The repertoire is an obvious choice- Boult’s audio recordings of the Vaughan Williams symphonies have long been considered to be the standard by which all others are judged. The 8th Symphony is not nearly as often played as any of the first 6 he wrote, but it’s an effective piece, not as filmic as the 7th nor as weird as the 9th.“Job” may even be a stronger piece- it has certainly tended to be played more often than the 8th in spite of the awkward title. Boult conducts both works like he wrote them himself-  every tempo change works, and when Vaughan Williams gives him the chance to build a dramatic arc, he does so with incredible simplicity but power. The end of Scene VI of Job (Let then the day perish wherein I was born) is masterfully handled, and when, just before the climactic tamtam entrance, Boult gives the orchestra a gently ferocious look of “this had better be REALLY loud,” the effect is fantastic. As good as that is, the magisterial build at the end of the next number is even more moving- Boult conducts with almost maddening restraint in music of ridiculous opulence, but knows exactly when to let go and push the orchestra that little bit more.

The video and audio quality are both excellent- the picture is fresh enough that one wonders whether it was originally captured on film rather than videotape. The colors certainly look far more vibrant and real than one would expect from early 1970’s video.

4-     Is this something I’d recommend to students of conducting and/or general classical music fans?

Yes- the conducting world needs Boult more than ever these days. With so many orchestras looking for a conductor who can showboat his or her way to bigger ticket sales, it’s wonderful to see a master craftsman at work. Everything he does is for the benefit of music and musicians and nothing is done to call attention to himself. Although he seemed determined to avoid extraneous display, he does have a strange charisma that seems to come just from the sheer mastery with which he goes about his business. He’s fascinating to watch, especially how he’s able to get so much power from the orchestra with such intensity but with no tension. If you like Vaughan Williams, or just want to get to know this repertoire better, it’s a great place to start.

I have only one complaint- the filmed performance of Job is peppered with long, long, long cutaways to  static shots of William Blake’s Illustrations of the Book of Job (published 1826). The effect is extremely irritating- the director clearly didn’t trust the performance to be interesting on its own merits, a common and completely unnecessary failing of many films of orchestral performances (the Viennese New Year’s concerts are often peppered with incredibly annoying cutaways to the lobby of the Musikverein or the streets of Vienna, and the Adagietto of Bernard Haitkink’s Christmas Matinee performance of Mahler 5 with the Concertgebouw cuts to arial shots of Amsterdam for most of the movement- directors who do this should be beaten!). Given the historic importance of the occasion- a chance to film the greatest Vaughan Williams interpreter of all-time in nearly ideal conditions- it’s tragic that nobody managed to stop this travesty at the time of broadcast. Several minutes of scarce footage of one of the great conductors seems now to be lost forever (it’s a pity the missing concert footage couldn’t be reinstated in the DVD mastering and restoration process. I also had to shake my head in disbelief when I read in the notes that the same concert had included a performance of Vaughan Williams greatest song-cycle “On Wenlock Edge” which the BBC, in their wisdom, decided to turn the cameras off for).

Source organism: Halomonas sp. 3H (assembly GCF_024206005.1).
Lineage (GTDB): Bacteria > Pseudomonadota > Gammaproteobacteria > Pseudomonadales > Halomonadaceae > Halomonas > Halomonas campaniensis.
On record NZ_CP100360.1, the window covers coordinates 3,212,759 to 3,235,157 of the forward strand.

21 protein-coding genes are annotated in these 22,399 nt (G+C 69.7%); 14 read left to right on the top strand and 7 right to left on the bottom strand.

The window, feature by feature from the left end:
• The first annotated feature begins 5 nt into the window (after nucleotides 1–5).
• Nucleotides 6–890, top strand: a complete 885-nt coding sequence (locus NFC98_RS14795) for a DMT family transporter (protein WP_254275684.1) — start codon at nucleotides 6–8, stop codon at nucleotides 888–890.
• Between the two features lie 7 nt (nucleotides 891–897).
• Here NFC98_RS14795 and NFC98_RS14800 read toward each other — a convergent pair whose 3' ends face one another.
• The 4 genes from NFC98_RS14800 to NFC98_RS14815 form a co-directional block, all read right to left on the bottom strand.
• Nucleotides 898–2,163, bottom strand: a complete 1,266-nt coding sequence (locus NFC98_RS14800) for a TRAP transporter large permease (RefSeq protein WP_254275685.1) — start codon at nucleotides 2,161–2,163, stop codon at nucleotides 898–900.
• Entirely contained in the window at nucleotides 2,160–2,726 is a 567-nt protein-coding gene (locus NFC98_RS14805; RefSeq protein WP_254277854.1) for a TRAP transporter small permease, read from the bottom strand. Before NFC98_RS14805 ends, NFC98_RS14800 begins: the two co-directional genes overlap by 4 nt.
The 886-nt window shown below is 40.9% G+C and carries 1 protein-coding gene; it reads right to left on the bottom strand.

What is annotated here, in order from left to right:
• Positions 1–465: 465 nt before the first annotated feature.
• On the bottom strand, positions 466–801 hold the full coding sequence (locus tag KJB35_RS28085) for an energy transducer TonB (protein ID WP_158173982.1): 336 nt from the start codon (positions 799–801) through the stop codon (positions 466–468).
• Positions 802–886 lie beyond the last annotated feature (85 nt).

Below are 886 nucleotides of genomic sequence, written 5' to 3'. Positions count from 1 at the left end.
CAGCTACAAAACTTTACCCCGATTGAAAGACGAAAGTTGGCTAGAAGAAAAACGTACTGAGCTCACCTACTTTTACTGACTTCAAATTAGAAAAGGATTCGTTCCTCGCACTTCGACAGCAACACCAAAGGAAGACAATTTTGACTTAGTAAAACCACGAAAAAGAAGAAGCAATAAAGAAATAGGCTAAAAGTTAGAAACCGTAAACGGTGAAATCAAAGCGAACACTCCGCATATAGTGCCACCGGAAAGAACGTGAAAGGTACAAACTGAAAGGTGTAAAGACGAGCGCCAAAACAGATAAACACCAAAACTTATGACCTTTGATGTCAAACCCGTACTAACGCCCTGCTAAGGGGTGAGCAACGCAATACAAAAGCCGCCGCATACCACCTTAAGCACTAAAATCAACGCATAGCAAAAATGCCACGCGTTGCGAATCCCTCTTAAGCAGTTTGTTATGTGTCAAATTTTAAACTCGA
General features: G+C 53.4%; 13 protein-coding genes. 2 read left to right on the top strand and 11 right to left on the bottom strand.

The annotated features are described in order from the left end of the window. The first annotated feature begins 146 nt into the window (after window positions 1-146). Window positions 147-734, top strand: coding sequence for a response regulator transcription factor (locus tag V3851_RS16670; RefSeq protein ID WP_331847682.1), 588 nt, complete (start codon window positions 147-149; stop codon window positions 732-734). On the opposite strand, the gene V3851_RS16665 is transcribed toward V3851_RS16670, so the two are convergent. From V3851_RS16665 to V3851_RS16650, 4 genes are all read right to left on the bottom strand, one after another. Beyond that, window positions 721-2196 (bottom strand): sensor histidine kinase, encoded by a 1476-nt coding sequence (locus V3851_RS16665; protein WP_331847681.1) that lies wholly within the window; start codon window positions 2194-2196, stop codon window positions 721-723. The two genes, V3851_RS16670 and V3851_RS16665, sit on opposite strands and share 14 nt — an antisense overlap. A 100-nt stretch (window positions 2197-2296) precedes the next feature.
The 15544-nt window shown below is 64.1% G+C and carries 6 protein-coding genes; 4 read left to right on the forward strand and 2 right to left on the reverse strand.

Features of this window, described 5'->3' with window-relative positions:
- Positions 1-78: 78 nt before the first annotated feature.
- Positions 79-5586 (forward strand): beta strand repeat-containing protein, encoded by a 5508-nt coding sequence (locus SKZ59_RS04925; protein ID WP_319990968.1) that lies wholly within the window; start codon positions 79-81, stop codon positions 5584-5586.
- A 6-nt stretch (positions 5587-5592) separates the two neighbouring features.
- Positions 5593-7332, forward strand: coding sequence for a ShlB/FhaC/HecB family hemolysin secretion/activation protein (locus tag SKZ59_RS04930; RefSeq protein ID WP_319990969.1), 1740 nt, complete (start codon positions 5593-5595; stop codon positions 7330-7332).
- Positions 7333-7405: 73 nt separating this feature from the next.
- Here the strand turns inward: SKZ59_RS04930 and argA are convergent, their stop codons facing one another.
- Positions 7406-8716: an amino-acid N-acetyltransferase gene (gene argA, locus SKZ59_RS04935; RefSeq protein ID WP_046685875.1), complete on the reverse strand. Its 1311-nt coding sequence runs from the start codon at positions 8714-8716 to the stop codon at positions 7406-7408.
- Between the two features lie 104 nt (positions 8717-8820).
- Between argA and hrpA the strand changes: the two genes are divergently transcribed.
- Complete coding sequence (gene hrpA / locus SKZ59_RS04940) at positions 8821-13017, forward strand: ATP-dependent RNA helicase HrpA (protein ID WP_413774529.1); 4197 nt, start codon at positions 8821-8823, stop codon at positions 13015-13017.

However, much as the repeated cut-aways made me want to feed the disc to my dog, the impact of the interruptions becomes less irritating on repeated viewings (once you know they will end, they are more tolerable) and the overall DVD is so good and so important that I hesitate to even mention this one flaw.

The liner notes by Colin Anderson strike an ideal balance between offering historical context about Boult’s career and a personal window into his relationship with the musicians of the LPO. Anderson ends his note with a quote from the LPO’s principal cellist in those days, Alexander Cameron, who says of Sir Adrian: “He was a wonderful conductor of British music.”

I agree, but I don’t think the qualifier “British music” is needed. Hopefully, ICA can unearth some footage of Boult conducting Brahms to compliment this wonderful new issue.

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About the author

American conductor, composer and cellist Kenneth Woods is Principal Conductor of the English Symphony Orchestra, Artistic Director of the Colorado MahlerFest and cellist of the string trio Ensemble Epomeo. He records for the Avie, Somm, Nimbus, Signum, MSR and Toccata labels.

Learn about Kenneth at www.kennethwoods.net